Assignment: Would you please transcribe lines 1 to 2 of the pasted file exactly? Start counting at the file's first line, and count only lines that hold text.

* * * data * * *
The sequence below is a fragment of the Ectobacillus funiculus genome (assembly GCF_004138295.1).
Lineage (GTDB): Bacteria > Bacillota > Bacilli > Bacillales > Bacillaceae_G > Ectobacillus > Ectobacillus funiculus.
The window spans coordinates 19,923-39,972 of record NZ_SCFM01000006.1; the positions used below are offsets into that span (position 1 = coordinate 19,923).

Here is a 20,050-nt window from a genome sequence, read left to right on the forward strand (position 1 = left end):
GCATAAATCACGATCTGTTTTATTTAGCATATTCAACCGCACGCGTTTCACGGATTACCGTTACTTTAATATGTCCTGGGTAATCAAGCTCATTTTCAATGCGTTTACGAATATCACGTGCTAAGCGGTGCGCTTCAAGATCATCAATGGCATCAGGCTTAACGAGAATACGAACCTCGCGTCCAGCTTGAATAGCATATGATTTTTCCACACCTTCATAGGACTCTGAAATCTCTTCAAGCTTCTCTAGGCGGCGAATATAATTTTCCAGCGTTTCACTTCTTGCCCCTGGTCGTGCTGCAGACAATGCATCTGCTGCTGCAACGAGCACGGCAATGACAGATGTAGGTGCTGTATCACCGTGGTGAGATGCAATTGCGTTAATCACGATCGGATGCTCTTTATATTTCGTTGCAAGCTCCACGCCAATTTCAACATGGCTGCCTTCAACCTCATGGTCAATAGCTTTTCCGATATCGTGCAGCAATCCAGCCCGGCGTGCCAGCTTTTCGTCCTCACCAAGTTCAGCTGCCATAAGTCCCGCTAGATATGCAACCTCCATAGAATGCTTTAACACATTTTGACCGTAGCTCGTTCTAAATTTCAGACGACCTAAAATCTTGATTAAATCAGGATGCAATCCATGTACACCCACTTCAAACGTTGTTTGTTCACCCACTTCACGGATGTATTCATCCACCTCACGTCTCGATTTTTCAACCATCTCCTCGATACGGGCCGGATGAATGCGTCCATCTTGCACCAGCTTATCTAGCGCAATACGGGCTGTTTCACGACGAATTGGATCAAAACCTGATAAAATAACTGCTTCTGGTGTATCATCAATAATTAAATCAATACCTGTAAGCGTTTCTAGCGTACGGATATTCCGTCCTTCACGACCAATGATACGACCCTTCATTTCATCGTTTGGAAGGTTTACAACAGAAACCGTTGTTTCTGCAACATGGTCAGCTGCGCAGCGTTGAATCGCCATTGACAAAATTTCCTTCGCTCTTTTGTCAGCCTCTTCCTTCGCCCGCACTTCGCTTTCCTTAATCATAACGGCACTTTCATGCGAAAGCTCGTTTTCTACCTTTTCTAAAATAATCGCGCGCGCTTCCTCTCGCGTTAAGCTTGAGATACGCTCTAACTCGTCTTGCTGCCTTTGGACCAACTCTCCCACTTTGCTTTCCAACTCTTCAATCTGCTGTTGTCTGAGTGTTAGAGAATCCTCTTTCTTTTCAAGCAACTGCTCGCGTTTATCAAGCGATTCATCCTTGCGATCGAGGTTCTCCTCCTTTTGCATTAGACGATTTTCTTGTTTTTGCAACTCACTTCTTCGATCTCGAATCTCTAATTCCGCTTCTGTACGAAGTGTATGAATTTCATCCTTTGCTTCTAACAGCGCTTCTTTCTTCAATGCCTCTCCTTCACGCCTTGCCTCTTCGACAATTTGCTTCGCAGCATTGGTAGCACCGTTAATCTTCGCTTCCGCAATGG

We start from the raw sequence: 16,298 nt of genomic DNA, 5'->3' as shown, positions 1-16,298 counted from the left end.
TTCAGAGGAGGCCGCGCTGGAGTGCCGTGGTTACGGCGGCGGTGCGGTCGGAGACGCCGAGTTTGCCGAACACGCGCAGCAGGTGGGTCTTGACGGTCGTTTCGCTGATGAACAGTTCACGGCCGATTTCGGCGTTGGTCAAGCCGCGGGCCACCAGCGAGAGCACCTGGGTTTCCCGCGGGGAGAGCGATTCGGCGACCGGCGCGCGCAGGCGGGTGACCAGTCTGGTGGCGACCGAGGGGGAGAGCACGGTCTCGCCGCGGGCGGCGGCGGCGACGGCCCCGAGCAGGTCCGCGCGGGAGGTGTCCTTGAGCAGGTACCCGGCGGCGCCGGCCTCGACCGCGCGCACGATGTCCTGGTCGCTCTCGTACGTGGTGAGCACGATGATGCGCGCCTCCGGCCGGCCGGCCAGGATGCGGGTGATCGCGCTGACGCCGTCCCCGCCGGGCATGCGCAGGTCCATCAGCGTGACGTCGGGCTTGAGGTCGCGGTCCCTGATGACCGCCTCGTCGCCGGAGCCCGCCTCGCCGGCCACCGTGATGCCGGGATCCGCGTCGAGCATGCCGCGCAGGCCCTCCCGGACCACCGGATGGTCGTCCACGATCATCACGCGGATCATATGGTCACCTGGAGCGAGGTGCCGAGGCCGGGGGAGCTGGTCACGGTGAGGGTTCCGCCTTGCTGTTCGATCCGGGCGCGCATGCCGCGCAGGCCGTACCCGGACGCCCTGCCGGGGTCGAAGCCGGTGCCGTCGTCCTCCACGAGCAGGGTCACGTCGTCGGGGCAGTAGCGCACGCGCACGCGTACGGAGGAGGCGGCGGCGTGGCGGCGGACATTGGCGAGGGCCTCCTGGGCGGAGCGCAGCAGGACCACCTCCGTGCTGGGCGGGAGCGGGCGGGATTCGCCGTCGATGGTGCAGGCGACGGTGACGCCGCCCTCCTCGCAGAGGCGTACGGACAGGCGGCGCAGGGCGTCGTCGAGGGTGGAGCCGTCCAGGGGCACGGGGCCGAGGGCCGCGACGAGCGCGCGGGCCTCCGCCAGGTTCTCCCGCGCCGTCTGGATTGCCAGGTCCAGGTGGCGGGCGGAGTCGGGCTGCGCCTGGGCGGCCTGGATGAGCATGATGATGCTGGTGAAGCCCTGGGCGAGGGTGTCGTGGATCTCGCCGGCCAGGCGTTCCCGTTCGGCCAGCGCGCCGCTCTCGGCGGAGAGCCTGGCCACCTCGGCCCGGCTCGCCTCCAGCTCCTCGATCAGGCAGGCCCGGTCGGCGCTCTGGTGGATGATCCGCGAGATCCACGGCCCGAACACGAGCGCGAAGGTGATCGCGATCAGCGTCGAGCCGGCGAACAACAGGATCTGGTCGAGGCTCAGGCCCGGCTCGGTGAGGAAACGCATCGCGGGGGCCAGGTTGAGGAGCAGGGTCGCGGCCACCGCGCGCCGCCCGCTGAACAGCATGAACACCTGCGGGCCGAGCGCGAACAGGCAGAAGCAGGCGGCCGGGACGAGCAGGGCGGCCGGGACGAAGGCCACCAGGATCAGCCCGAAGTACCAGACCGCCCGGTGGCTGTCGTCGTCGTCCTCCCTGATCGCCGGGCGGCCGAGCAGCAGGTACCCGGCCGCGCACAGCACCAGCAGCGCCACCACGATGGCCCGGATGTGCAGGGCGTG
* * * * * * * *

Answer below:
The sequence below is a fragment of the Ectobacillus funiculus genome (assembly GCF_004138295.1).
Lineage (GTDB): Bacteria > Bacillota > Bacilli > Bacillales > Bacillaceae_G > Ectobacillus > Ectobacillus funiculus.